Figure 3 shows no change of electrical conductivity of cathode side solution when NaCl was added to the anode side solution. It shows that it did not flow from the anode side to the cathode side. On the other hand, Figure 4 shows that electrical conductivity of anode side solution increased with time when NaCl was added to the cathode side solution.
3.2. Effect of Water Soluble Electrolytes on Floating Water Bridge
Assuming that floating water bridge is caused with dipole moment adding electrolytes will prevent forming floating water bridge. We chose soluble electrolytes in water as NaCl and NaOH, NH4Cl whose electrical conductivities were changed from 0 to 40 S/cm. Changing the amount of an electrolyte solution volume adjusted to 200 S/cm to deionized pure water, maximum length of water bridge was measured. Figure 5 shows the effect of concentrations of electrical conductivities on length of water bridge. Lengths of water bridge decreased as electrical conductivities increased as we expected, although we cannot find regularity among electrolytes.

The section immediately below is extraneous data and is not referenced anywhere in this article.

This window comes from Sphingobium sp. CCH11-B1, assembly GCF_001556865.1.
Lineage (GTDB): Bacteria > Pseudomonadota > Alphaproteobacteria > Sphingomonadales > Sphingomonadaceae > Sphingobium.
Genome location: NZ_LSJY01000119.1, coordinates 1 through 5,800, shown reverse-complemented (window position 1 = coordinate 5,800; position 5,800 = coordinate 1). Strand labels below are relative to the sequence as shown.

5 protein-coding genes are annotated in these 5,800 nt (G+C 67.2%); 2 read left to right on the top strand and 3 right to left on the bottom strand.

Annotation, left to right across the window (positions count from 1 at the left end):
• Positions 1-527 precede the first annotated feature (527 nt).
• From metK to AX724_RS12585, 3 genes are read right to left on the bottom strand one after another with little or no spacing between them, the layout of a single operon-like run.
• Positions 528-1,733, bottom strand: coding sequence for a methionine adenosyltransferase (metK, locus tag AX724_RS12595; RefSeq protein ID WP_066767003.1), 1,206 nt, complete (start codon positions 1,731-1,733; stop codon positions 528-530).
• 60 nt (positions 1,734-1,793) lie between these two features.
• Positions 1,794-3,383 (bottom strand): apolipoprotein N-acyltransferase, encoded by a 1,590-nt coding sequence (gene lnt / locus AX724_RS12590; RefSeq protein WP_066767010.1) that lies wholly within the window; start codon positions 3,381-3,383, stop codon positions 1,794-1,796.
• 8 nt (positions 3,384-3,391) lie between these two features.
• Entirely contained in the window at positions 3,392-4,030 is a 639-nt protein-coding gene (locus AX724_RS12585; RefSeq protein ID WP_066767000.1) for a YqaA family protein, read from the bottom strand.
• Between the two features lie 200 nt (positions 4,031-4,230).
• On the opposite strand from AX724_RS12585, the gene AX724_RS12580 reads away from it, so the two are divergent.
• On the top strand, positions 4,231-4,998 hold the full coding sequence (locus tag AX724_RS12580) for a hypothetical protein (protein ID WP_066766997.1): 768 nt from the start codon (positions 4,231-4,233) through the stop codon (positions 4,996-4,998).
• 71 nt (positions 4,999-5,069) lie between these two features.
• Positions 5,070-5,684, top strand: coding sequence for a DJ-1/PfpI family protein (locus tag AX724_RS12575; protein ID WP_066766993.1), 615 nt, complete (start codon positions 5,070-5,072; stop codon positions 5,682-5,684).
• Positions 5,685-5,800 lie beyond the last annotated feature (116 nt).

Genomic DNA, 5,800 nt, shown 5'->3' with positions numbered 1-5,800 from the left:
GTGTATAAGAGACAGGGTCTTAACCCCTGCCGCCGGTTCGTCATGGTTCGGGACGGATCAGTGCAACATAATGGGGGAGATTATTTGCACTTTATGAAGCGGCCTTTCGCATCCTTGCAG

Figure 6 shows the effect of concentrations of soluble electrolytes on length of water bridge. It is interesting that at the same concentration, the length of water bridge containing NaCl was the same as that of NaOH though that of NH4Cl was larger. It suggests that ionization degree of electrolyte is one of factors of decreasing water bridge length. When a strong electrolyte such as NaCl or NaOH is added, more ions than weak electrolytes such as NH4Cl passes through a bridge, and more produced heat disturbs the order of water arrangement kept with dipole moment and makes the length of water bridge shorter.
3.3. Effect of Insoluble Electrolyte on the Bridge